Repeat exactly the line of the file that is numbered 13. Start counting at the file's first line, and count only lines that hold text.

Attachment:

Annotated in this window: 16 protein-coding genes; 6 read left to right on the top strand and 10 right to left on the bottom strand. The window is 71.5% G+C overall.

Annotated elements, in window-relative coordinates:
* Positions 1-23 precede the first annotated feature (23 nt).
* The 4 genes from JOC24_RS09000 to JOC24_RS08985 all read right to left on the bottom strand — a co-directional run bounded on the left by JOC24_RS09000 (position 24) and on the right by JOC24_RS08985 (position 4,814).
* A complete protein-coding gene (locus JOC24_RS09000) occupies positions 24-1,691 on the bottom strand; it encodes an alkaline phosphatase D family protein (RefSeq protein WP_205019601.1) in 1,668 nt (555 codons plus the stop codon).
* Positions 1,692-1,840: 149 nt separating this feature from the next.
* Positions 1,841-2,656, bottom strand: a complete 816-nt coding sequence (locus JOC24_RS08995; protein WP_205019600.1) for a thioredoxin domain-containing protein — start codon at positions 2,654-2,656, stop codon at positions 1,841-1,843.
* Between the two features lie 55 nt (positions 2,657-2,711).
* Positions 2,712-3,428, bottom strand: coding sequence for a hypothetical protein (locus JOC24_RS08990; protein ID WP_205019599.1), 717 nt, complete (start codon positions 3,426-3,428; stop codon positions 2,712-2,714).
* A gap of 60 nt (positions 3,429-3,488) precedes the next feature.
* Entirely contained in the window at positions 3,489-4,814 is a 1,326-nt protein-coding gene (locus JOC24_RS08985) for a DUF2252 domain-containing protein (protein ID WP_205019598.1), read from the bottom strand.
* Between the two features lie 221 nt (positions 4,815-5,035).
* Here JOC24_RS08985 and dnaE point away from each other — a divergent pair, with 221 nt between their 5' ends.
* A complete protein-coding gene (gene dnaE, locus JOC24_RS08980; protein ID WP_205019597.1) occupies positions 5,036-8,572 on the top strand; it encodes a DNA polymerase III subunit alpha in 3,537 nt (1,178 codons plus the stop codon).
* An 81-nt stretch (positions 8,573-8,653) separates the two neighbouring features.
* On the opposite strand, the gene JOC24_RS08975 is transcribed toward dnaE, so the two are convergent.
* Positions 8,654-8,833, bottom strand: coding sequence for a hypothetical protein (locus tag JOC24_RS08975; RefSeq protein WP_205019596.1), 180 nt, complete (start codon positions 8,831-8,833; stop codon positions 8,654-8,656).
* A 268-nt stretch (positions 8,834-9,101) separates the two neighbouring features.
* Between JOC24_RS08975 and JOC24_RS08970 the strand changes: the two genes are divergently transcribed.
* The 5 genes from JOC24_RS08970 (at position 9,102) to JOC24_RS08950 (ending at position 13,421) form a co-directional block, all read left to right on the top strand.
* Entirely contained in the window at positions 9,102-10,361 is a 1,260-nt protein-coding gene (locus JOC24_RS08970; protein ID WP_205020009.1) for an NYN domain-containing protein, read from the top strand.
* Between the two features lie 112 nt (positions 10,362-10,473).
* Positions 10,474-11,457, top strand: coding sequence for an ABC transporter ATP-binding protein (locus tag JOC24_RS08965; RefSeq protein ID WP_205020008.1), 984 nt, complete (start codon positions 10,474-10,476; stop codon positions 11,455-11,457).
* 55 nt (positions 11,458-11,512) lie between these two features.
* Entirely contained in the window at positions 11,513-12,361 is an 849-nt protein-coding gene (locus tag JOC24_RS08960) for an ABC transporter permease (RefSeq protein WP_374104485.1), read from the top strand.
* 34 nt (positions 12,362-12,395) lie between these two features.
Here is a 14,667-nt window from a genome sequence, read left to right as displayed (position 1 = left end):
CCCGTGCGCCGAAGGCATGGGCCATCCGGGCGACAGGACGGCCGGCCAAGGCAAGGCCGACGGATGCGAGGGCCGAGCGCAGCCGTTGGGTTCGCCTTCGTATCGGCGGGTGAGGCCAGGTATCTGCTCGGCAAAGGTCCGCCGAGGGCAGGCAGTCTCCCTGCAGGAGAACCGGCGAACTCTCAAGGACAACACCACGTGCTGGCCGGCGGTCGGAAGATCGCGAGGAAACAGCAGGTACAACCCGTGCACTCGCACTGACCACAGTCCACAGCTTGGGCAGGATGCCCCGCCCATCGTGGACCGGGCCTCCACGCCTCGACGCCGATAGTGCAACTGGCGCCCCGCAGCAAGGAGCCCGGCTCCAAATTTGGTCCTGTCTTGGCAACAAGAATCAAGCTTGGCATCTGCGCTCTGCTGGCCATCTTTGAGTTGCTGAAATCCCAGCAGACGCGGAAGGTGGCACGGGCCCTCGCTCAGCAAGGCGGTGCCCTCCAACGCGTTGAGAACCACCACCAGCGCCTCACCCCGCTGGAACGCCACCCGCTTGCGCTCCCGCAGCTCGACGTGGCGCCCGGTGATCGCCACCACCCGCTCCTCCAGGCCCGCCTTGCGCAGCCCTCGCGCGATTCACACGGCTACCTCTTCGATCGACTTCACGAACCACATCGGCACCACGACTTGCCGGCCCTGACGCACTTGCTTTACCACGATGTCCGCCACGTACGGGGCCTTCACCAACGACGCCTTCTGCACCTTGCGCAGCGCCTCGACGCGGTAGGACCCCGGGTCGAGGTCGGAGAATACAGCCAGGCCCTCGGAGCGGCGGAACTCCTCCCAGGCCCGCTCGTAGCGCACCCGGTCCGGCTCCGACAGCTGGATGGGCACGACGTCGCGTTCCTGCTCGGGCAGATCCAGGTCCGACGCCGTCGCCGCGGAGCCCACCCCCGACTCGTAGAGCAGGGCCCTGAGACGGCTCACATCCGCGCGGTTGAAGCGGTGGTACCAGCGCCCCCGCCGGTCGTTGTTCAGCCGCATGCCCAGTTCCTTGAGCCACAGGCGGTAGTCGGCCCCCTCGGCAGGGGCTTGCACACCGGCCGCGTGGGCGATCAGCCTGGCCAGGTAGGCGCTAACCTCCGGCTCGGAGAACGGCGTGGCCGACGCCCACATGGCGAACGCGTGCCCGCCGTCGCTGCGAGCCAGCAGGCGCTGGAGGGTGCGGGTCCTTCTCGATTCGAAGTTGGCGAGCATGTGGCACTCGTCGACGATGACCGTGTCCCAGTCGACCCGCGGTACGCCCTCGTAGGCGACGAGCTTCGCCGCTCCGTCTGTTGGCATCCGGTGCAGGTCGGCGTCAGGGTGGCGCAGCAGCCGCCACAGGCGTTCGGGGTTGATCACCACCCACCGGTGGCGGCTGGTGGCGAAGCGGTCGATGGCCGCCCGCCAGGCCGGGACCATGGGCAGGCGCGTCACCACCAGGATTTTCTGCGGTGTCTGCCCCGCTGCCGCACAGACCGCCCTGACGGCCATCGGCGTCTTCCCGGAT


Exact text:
* Here JOC24_RS08985 and dnaE point away from each other — a divergent pair, with 221 nt between their 5' ends.